What’s next for Haiti tourism?
Before last week's earthquake, Haiti was just beginning to capitalize on the weather, location and tropical scenery that have turned many of its Caribbean neighbors into vacation paradises.
Before last week’s earthquake, Haiti was just beginning to capitalize on the weather, location and tropical scenery that have turned many of its Caribbean neighbors into vacation paradises.
New hotels, new attention from international investors and buzz among travelers who have visited in recent years seemed to signal a renewed interest in Haiti as a destination.
“[Haiti] really is just lovely, and it’s a tragedy that they haven’t been able to leverage that natural beauty into a tourism industry because it definitely deserves it,” said Pauline Frommer, creator of Pauline Frommer’s guidebooks, who visited the country during a cruise last fall.
Haiti’s neighbors in the Caribbean include vacation hot spots like Jamaica, the Turks and Caicos Islands and Puerto Rico. But no glossy brochures tout Haiti’s beaches.
Instead, news footage of Haitian boat refugees and clashes in the streets of Port-au-Prince, the capital, are the images burned into the public’s mind.
“When people think of a beach vacation, they don’t want to go somewhere where there might be a civil war brewing,” Frommer said.
A tale of two nations
It was a different story not that long ago.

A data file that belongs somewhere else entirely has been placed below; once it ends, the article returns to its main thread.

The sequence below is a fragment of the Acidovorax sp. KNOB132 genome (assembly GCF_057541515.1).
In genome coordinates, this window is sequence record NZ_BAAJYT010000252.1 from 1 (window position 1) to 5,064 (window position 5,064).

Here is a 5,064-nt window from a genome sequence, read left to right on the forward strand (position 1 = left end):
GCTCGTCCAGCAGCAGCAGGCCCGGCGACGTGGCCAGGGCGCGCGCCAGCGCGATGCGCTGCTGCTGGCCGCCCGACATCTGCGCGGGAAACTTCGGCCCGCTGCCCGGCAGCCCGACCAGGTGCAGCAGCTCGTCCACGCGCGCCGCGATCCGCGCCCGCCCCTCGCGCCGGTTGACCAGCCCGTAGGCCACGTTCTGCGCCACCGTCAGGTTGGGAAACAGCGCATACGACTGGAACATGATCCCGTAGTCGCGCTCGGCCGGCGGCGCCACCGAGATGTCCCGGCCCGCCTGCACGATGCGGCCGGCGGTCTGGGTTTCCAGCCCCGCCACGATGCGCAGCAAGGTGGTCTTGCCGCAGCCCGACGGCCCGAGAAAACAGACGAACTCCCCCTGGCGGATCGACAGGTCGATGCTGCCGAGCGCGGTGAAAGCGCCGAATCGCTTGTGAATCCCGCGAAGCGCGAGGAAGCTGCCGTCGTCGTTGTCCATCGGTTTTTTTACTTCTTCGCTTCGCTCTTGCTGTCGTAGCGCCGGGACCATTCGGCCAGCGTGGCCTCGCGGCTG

Just two hours away by plane from Miami, Florida, Haiti had one of the strongest tourist industries in the Caribbean in the 1950s and ’60s, according to Americas, the magazine of the Organization of American States.
But things went downhill as the political situation deteriorated.
“Their regimes have lasted very briefly, there have been coups, military governments have come in, there’s been repression. This isn’t an inviting environment for tourism,” said Allen Wells, a history professor at Bowdoin College.
Meanwhile, the Dominican Republic — Haiti’s more stable neighbor on the island of Hispaniola — began planning and investing in its tourism industry in the 1970s, Wells said, with a big payoff in recent years.
Almost 4 million people visited the Dominican Republic in 2008, the most recent date for which annual information is available, according to the Caribbean Tourism Organization.
The group did not have figures available for Haiti, but Reuters reported that about 900,000 visitors a year now visit the country, though most arrive on cruise ships for a brief excursion without spending money in resorts and restaurants the way they would at an established vacation destination.
Tourism accounted for almost a quarter of the Dominican Republic’s gross domestic product — billions of dollars — according to the country’s Ministry of Tourism.
Tapping into that kind of money would be a tremendous benefit to Haiti, the poorest country in the Western Hemisphere, but it would take strong planning and commitment, Wells said.
Signs of progress
Recent years had brought glimmers of hope for Haiti’s fledgling tourism industry.
Choice Hotels recently announced it would open two hotels in Jacmel, a picturesque town in southern Haiti. The hotel chain has had no updates on how the earthquake will impact those plans, said David Peikin, senior director of corporate communications for Choice Hotels International.
President Clinton, who was named a United Nations special envoy to Haiti last spring, visited the country in October to promote local tourism and told investors it was the right time to make Haiti “an alluring tourist destination.”